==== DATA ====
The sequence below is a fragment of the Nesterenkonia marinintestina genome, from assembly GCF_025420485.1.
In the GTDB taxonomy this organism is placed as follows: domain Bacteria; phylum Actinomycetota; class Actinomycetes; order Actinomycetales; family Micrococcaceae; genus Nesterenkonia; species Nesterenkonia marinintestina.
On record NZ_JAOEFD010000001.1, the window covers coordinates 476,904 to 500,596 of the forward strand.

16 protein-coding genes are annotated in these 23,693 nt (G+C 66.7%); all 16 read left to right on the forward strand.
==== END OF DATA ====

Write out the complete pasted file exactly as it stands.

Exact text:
The sequence below is a fragment of the Nesterenkonia marinintestina genome, from assembly GCF_025420485.1.
In the GTDB taxonomy this organism is placed as follows: domain Bacteria; phylum Actinomycetota; class Actinomycetes; order Actinomycetales; family Micrococcaceae; genus Nesterenkonia; species Nesterenkonia marinintestina.
On record NZ_JAOEFD010000001.1, the window covers coordinates 476,904 to 500,596 of the forward strand.

16 protein-coding genes are annotated in these 23,693 nt (G+C 66.7%); all 16 read left to right on the forward strand.